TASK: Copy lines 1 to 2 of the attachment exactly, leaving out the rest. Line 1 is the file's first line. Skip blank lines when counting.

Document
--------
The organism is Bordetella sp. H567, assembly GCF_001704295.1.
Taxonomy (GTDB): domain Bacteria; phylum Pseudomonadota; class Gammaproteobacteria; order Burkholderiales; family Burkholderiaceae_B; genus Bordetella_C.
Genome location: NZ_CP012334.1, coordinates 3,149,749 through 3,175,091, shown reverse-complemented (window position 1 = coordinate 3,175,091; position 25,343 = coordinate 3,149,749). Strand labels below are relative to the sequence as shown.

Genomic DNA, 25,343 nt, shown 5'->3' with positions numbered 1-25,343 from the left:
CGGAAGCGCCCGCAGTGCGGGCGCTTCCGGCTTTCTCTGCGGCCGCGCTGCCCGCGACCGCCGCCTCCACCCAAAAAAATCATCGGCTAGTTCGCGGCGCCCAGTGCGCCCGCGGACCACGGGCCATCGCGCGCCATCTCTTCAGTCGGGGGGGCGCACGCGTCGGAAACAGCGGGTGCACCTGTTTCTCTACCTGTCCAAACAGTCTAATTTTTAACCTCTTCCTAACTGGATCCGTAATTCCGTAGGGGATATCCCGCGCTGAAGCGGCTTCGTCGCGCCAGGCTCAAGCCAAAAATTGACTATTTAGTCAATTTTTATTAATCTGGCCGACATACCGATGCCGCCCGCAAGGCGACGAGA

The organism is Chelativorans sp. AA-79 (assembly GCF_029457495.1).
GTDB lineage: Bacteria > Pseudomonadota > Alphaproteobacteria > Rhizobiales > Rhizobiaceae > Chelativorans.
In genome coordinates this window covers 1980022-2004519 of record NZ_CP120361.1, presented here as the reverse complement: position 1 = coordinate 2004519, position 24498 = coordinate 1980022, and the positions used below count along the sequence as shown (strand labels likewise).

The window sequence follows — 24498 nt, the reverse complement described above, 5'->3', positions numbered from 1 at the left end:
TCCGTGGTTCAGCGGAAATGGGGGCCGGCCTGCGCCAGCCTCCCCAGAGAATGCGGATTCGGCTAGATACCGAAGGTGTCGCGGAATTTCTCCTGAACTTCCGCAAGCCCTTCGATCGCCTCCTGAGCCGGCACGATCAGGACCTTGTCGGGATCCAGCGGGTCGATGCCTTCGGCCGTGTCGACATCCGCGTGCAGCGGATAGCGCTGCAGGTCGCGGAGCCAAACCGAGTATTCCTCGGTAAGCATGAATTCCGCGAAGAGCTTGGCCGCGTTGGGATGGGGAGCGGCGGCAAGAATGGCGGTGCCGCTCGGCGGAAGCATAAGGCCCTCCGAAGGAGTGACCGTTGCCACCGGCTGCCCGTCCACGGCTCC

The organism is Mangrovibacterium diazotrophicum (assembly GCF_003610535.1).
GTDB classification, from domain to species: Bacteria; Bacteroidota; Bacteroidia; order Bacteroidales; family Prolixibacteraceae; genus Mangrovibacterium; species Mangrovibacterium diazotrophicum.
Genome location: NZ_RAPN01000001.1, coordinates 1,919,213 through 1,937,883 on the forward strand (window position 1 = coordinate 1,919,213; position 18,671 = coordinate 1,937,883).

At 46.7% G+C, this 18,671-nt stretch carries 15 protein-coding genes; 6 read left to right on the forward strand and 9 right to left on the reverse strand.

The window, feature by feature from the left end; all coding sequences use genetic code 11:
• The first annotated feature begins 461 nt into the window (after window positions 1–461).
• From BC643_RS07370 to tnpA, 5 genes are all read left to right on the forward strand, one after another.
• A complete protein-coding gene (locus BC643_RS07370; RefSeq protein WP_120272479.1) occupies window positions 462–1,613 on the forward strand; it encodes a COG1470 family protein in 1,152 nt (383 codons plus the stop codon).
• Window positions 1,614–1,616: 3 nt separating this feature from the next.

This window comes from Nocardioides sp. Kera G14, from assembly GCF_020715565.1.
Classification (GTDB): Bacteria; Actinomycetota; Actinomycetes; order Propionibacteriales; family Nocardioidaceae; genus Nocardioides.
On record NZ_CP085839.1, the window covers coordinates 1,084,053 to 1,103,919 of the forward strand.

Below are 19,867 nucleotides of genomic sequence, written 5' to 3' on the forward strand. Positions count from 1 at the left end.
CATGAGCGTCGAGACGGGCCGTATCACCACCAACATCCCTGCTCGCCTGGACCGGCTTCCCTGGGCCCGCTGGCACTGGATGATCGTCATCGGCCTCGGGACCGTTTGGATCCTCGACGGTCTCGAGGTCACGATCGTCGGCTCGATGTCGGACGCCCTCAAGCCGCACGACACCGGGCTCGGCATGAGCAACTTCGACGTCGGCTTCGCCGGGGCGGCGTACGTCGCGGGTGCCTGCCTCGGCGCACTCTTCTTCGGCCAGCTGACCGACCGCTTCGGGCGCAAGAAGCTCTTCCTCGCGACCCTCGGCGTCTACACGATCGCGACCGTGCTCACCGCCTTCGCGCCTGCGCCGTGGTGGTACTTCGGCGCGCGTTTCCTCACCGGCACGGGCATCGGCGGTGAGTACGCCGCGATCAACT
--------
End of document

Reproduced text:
The organism is Bordetella sp. H567, assembly GCF_001704295.1.
Taxonomy (GTDB): domain Bacteria; phylum Pseudomonadota; class Gammaproteobacteria; order Burkholderiales; family Burkholderiaceae_B; genus Bordetella_C.